Since the emergence of blockchain in 2008 as a distributed ledger to store transactions, there has been an upsurge in literature exploring the capabilities of blockchain technology. The recent explosion of interest in blockchain-based applications is due in part to its innovative nature, strong underlying theoretical cryptography foundations, distributed consensus algorithms, and decentralized databases. However, there’s a more fundamental attraction to blockchain technology in its inherent accountability, also called its value chain. In the value chain, every blockchain transaction is verified and kept within the blockchain, building the chain itself and affording complete transparency for all users.
Meanwhile, with increasing consumer access to information and the international obligations to fight global warming, corporations have realized that corporate social responsibility (CSR) is no longer a nice-to-have but a crucial requirement. Blockchain can support a beneficial, circular economy on a large scale. The idea of a circular economy entails reducing materials, waste, and reusing products to ensure a “closed-loop” or “cycle” and protect resources.
As blockchain technology gains familiarity and adopters further establish its functionality, new ideas about possible applications are becoming widespread. These ideas are taking shape as proposals and projects already underway in different market sectors. Financial institutions, healthcare organizations, and governmental offices are keen on investing in emerging blockchain implementations.
Blockchain can encourage a circular economy within businesses by utilizing blockchain’s inherent high transparency and traceability. Companies implementing blockchain can confidently authenticate social responsibility claims and track resources via records on the blockchain from the point of extraction through distribution and consumer purchase. Applying blockchain’s high point-to-point accountability to CSR standards offers consumers tranquillity and trust, from business customers to individuals. Individuals could monitor activities and assure themselves of their integrity without relying on any other party. Further, consistent adoption of “know your customer” (KYC) guidelines, a perfect fit for blockchains’ detailed record keeping, would reinforce a company’s image and commitment to human rights and the fight against possible fraud or corruption in the most transparent manner possible.
The story doesn’t end here. Modern supply chains create mountains of paperwork. Just take the ocean freight industry, which accounts for shipping 90% of goods in global trade. IBM estimates that shipping requires, on average, 30 signatures from different organizations and 200 instances of communication. The environmental implications of international shipping are layered on top of paper-based, resource-heavy processes. In addition, fraud, manipulation of data and products, human error, a high vulnerability to delays, and lack of transparency are additional shortcomings affecting international supply chains.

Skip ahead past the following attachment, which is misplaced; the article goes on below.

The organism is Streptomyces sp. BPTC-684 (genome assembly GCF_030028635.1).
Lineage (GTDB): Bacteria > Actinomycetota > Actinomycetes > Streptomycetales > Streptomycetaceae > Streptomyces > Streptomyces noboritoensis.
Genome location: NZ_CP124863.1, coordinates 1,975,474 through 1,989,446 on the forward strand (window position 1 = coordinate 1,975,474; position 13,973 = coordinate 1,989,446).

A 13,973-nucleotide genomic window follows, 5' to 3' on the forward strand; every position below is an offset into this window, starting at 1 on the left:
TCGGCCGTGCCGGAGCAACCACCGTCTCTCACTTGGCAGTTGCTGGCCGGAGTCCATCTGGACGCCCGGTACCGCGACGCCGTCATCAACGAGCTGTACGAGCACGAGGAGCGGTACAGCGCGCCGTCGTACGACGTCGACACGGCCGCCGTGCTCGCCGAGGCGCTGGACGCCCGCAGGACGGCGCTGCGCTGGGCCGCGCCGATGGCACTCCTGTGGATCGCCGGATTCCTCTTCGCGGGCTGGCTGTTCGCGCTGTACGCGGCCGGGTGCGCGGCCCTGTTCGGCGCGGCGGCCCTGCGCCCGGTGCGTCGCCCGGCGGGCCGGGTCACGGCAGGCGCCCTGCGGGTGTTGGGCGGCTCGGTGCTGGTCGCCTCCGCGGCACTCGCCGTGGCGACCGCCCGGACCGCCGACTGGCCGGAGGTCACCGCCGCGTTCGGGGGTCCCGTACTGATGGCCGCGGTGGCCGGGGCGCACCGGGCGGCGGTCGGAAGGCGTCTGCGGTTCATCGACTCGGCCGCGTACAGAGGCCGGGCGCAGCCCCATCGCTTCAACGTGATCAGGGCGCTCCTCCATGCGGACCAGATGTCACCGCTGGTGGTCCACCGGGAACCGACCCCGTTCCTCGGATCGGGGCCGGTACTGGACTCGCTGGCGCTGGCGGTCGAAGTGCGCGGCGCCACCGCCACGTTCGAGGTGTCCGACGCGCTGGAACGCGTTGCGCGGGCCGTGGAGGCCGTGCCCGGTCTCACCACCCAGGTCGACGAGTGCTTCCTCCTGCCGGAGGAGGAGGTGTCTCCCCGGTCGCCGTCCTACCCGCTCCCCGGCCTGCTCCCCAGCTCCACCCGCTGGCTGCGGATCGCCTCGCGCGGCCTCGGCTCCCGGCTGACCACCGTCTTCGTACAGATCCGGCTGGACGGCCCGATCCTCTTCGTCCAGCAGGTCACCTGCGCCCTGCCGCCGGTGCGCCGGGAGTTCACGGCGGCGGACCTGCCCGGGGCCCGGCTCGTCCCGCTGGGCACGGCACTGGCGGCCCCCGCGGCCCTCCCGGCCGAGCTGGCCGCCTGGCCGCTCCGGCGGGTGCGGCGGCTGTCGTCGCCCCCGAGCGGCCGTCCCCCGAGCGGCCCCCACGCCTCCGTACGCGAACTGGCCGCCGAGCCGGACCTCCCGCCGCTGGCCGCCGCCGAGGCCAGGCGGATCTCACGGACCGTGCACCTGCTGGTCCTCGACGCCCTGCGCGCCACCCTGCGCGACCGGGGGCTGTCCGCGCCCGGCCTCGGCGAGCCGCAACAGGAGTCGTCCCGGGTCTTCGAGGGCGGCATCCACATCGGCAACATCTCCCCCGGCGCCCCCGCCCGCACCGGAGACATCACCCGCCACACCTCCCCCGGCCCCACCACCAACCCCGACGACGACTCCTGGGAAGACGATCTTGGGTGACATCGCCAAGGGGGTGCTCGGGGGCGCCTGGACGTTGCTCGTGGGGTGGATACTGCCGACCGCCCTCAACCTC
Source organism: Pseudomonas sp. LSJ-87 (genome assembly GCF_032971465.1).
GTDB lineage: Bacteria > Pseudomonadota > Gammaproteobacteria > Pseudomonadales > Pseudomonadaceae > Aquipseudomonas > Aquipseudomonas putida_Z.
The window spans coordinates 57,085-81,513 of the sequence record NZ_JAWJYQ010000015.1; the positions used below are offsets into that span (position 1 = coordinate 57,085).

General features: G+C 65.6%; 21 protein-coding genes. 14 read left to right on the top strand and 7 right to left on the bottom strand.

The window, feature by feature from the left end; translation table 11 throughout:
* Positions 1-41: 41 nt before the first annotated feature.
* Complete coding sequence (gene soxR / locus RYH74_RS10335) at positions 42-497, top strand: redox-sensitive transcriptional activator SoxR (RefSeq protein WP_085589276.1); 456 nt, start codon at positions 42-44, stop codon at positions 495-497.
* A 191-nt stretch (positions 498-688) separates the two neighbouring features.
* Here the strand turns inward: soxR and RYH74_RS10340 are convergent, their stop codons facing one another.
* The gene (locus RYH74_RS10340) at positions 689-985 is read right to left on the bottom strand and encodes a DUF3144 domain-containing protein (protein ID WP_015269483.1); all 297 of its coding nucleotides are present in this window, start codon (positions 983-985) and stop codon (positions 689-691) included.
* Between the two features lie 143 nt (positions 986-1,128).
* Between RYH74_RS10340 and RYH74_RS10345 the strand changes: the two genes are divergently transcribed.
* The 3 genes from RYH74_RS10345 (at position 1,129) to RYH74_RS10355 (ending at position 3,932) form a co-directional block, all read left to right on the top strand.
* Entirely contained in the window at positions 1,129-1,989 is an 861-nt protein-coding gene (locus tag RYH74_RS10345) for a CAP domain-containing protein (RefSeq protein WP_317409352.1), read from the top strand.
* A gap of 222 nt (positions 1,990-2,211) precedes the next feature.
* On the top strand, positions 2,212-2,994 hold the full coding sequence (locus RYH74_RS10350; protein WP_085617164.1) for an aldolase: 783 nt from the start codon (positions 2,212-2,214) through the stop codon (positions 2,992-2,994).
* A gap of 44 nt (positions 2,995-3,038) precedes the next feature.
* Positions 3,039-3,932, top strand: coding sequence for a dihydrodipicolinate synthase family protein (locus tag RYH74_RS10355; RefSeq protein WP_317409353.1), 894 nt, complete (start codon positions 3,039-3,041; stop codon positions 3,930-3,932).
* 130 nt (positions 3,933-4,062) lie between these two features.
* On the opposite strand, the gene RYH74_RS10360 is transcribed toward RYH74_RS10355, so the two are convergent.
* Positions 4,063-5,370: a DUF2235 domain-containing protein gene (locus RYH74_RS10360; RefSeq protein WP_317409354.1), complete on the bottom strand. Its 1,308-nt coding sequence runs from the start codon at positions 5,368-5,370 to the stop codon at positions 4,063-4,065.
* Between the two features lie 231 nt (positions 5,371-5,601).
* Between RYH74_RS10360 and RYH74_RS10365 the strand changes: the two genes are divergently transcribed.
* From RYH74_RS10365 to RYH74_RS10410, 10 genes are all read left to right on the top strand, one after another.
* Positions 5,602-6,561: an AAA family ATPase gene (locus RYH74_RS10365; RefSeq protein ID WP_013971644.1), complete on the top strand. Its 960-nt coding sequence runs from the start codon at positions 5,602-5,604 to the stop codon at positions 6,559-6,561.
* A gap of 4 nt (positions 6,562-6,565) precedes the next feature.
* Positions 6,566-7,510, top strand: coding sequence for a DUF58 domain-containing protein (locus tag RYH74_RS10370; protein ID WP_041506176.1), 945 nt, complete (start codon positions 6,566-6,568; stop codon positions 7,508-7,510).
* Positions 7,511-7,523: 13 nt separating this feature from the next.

Blockchain technology gives businesses the ability to back up their claims, from the success of their environmental programs to their track record on human rights throughout the value chain. Additionally, it makes the client experience easier. Because compliance is built-in and the data in each block can only be improved upon, not changed, making it dependable and irreversible, blockchain technology makes transactions easier at every stage of the supply chain. Blockchain technology can eliminate human error and corruption, improving process efficiency and fairness while lowering costs and transactional delays.
Subsequently, independent blockchain reporting tools enable individuals and organizations to prove transactions, provide audit trails, and comply with environmental, social, and governance (ESG) reporting requirements. There are potentially game-changing gains for businesses that want to minimize risk and media headlines. Of particular interest are efficiency and reputation-management advances resulting from automatically showing proof of customer interactions and purchases, certifying ESG and policy compliance, and providing reliable real-time incident data online.
Blockchain technology enables a high level of transparency and visibility. The internal rewards of adopting blockchain technology are significant, from increased consumer trust and loyalty and improved efficiency and safety. Beyond that, there is potential for government and private sector support for sustainability initiatives and innovation.
Is your company considering blockchain technology to improve CSR-related disclosure?
Views expressed above are the author’s own.
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